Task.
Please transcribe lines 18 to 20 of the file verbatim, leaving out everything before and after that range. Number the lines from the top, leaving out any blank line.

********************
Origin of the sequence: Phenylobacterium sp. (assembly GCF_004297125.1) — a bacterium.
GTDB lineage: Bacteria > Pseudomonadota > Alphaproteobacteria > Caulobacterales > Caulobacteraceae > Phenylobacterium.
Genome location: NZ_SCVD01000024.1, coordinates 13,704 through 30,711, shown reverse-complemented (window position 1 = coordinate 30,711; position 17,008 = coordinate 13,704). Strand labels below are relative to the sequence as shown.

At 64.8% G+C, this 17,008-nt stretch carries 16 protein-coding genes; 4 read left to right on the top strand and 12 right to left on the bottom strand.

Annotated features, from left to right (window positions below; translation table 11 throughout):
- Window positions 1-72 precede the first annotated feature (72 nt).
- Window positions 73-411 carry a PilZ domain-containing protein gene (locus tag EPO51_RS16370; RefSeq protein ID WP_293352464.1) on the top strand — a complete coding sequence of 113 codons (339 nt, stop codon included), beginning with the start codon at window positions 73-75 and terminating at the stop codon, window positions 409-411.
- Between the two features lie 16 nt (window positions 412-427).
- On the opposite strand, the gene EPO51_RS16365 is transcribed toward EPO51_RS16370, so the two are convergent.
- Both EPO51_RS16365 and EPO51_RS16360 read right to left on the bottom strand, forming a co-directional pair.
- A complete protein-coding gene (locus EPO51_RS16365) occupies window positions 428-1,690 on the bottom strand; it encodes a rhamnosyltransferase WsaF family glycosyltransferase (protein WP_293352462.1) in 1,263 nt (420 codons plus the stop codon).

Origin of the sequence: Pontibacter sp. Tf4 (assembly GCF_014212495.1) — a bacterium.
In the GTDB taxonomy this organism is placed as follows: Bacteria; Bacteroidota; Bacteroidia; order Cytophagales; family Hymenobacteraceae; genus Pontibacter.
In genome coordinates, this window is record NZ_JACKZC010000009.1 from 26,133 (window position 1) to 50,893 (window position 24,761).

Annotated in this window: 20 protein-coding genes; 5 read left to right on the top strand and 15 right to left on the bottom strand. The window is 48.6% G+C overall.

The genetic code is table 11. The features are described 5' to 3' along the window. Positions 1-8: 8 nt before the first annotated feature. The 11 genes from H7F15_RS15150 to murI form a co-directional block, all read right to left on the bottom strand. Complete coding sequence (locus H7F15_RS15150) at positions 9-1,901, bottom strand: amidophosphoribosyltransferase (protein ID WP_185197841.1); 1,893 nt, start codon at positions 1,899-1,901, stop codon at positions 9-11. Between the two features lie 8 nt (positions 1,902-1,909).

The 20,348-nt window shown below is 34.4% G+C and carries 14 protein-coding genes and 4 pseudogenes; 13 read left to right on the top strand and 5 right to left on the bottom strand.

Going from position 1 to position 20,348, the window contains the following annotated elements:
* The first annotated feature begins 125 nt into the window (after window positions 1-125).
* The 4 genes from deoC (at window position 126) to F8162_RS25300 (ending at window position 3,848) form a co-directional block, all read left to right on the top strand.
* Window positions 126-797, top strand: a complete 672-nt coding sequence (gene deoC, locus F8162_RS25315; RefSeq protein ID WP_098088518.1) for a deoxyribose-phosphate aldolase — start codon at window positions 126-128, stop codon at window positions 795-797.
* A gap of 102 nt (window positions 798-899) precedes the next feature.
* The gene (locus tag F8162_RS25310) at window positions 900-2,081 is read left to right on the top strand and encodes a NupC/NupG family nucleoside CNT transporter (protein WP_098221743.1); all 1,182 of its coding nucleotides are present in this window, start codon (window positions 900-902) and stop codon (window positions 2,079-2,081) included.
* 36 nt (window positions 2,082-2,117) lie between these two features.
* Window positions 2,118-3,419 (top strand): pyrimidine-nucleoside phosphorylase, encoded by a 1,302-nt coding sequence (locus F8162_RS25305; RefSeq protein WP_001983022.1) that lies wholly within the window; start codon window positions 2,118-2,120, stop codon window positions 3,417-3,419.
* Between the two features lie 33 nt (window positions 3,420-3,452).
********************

Going from position 1 to position 20,348, the window contains the following annotated elements:
* The first annotated feature begins 125 nt into the window (after window positions 1-125).
* The 4 genes from deoC (at window position 126) to F8162_RS25300 (ending at window position 3,848) form a co-directional block, all read left to right on the top strand.